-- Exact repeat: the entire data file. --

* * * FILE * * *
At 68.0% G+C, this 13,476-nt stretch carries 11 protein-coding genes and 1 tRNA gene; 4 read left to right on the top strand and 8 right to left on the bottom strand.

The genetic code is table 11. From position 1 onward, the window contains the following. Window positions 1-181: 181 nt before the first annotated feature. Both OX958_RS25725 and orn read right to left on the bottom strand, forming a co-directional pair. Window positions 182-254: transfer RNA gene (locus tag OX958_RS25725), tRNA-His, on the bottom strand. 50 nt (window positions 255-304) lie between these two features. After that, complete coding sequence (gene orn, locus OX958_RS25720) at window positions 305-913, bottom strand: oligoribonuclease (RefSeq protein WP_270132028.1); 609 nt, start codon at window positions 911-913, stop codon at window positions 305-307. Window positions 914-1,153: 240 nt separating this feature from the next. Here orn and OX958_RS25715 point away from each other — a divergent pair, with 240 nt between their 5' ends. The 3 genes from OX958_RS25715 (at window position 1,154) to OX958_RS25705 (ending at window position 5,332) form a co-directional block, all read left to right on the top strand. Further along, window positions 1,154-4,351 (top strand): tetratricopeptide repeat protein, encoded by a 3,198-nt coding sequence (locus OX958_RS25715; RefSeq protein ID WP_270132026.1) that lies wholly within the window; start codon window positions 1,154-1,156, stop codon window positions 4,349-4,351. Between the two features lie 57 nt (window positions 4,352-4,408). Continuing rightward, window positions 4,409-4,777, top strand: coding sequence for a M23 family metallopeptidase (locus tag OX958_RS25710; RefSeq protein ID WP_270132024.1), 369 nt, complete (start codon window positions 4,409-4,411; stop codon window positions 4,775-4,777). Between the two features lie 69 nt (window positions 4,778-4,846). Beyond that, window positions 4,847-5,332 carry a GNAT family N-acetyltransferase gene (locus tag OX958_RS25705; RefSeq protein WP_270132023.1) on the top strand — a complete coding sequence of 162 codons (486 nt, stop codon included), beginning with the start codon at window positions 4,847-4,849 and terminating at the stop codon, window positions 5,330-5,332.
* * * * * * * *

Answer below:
At 68.0% G+C, this 13,476-nt stretch carries 11 protein-coding genes and 1 tRNA gene; 4 read left to right on the top strand and 8 right to left on the bottom strand.

The genetic code is table 11. From position 1 onward, the window contains the following. Window positions 1-181: 181 nt before the first annotated feature. Both OX958_RS25725 and orn read right to left on the bottom strand, forming a co-directional pair. Window positions 182-254: transfer RNA gene (locus tag OX958_RS25725), tRNA-His, on the bottom strand. 50 nt (window positions 255-304) lie between these two features. After that, complete coding sequence (gene orn, locus OX958_RS25720) at window positions 305-913, bottom strand: oligoribonuclease (RefSeq protein WP_270132028.1); 609 nt, start codon at window positions 911-913, stop codon at window positions 305-307. Window positions 914-1,153: 240 nt separating this feature from the next. Here orn and OX958_RS25715 point away from each other — a divergent pair, with 240 nt between their 5' ends. The 3 genes from OX958_RS25715 (at window position 1,154) to OX958_RS25705 (ending at window position 5,332) form a co-directional block, all read left to right on the top strand. Further along, window positions 1,154-4,351 (top strand): tetratricopeptide repeat protein, encoded by a 3,198-nt coding sequence (locus OX958_RS25715; RefSeq protein ID WP_270132026.1) that lies wholly within the window; start codon window positions 1,154-1,156, stop codon window positions 4,349-4,351. Between the two features lie 57 nt (window positions 4,352-4,408). Continuing rightward, window positions 4,409-4,777, top strand: coding sequence for a M23 family metallopeptidase (locus tag OX958_RS25710; RefSeq protein ID WP_270132024.1), 369 nt, complete (start codon window positions 4,409-4,411; stop codon window positions 4,775-4,777). Between the two features lie 69 nt (window positions 4,778-4,846). Beyond that, window positions 4,847-5,332 carry a GNAT family N-acetyltransferase gene (locus tag OX958_RS25705; RefSeq protein WP_270132023.1) on the top strand — a complete coding sequence of 162 codons (486 nt, stop codon included), beginning with the start codon at window positions 4,847-4,849 and terminating at the stop codon, window positions 5,330-5,332.